Share this secret shopping scam

July 12th, 2011 at 10:37 am by under 10 On Your Side, Scam Alert

 Being a secret shopper sounds like a quick and fun way to earn a little extra money on the side. However, The Federal Trade Commission (FTC) reports that some marketer’s promises are not all they’re cracked up to be. There are some secret shopper scams out there that if you’re not careful, instead of making money, you’ll be paying money. Here are just two common secret shopper scams I’ve heard about-

  •  You receive a check via FedEx made payable to you. It’s from a company who supposedly wants you to “hire” you as a secret shopper. You’ll think the check is up-front shopping money because, according to the instructions, you are to deposit the check and use the exact amount of funds to shop. You’ll find out later that the check was fraudulent and you will be responsible for paying the bank back.
  •  You’re “hired” to evaluate a money transfer service. You’ll receive a check that you are to deposit and then wire a specified amount of money via Western Union or MoneyGram to a third party. Again, you’ll find out later that the check was fraudulent and you will be responsible for paying the bank back.

 Calling the bank to verify the check is a good idea, but don’t count solely on that being the determining factor of you depositing the check. The issuer of the check could have a valid account, but no money to back the funds. Even if they do, the funds may not be there by the time YOUR check is deposited.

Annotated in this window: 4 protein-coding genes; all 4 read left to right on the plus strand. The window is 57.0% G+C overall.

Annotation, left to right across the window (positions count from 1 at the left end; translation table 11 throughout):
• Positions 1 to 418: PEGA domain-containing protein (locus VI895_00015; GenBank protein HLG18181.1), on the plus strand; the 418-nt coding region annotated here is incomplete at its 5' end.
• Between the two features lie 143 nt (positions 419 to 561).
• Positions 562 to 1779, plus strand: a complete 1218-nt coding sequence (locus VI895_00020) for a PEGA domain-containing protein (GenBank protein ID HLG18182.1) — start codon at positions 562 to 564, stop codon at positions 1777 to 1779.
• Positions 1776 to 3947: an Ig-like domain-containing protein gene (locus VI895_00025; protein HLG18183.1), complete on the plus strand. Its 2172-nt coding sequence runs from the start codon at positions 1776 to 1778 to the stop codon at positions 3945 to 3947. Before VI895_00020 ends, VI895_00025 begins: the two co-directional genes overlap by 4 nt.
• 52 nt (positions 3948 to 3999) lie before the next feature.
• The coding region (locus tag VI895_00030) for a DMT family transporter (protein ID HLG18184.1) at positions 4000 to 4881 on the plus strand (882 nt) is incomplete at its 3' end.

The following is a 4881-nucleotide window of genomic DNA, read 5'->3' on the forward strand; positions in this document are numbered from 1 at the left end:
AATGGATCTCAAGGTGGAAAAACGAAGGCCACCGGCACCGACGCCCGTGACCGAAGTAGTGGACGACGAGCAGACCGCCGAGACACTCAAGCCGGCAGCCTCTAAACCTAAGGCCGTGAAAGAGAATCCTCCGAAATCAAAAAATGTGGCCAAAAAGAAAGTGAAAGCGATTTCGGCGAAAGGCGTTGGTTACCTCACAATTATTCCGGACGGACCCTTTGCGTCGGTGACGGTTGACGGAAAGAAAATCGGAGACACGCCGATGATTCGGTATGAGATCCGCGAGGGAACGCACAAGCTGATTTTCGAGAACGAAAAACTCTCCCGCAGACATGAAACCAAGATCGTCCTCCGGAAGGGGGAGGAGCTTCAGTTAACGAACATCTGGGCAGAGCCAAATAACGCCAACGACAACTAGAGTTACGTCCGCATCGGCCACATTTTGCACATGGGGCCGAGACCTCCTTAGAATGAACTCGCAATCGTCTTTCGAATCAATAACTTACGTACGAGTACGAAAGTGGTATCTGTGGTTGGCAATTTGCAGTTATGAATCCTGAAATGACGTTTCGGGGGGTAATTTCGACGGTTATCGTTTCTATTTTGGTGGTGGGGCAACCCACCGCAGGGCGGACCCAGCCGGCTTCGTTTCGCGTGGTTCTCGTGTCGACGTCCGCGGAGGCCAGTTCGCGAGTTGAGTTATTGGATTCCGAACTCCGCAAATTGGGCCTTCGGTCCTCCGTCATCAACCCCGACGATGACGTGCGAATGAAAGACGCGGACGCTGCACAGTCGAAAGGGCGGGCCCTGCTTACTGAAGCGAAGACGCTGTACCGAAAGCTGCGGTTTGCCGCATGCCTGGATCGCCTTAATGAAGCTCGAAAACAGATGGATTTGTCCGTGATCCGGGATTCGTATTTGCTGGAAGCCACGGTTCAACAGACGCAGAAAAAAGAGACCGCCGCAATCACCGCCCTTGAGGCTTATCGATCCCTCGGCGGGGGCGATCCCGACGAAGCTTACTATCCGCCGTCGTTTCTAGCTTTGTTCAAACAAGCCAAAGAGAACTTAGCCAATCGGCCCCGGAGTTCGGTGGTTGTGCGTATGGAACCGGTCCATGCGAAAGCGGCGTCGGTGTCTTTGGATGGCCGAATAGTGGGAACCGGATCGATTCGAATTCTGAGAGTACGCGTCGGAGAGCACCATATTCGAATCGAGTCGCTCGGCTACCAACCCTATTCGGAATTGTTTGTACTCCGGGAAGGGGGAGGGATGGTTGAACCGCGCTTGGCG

As you can see, the checks look real. They are for large sums of money. They can be very tempting.

There was one lady who was sent “shopping money” because she’d inquired online how to become a secret shopper. She’d asked that more information on how to become a great secret shopper be mailed to her house. Instead, she started to receive checks made payable to her….. 

Bottom line here….NEVER deposit a check from someone you don’t know! 

For more information on secret shopper scams, check out the FTC’s website by clicking here. For more information on how to become a legitimate secret shopper, click here.

Hotel Scam Alert

June 28th, 2011 at 1:46 pm by under 10 On Your Side, Scam Alert

Hotel guests down south are being scammed and the scam could be headed our way!

According to the Better Business Bureau of East Texas, hotel guests are being called, usually in the middle of the night, by scammers who obtain their credit card information over the phone. The scammers  tell the guest that they are a hotel employee who needs to verify their information, including their credit card number, because the hotel’s computer system has crashed. Guests have fallen for this scam because they say the callers are very convincing. The caller will even go so far as to offer a discount on the room for the inconvenience!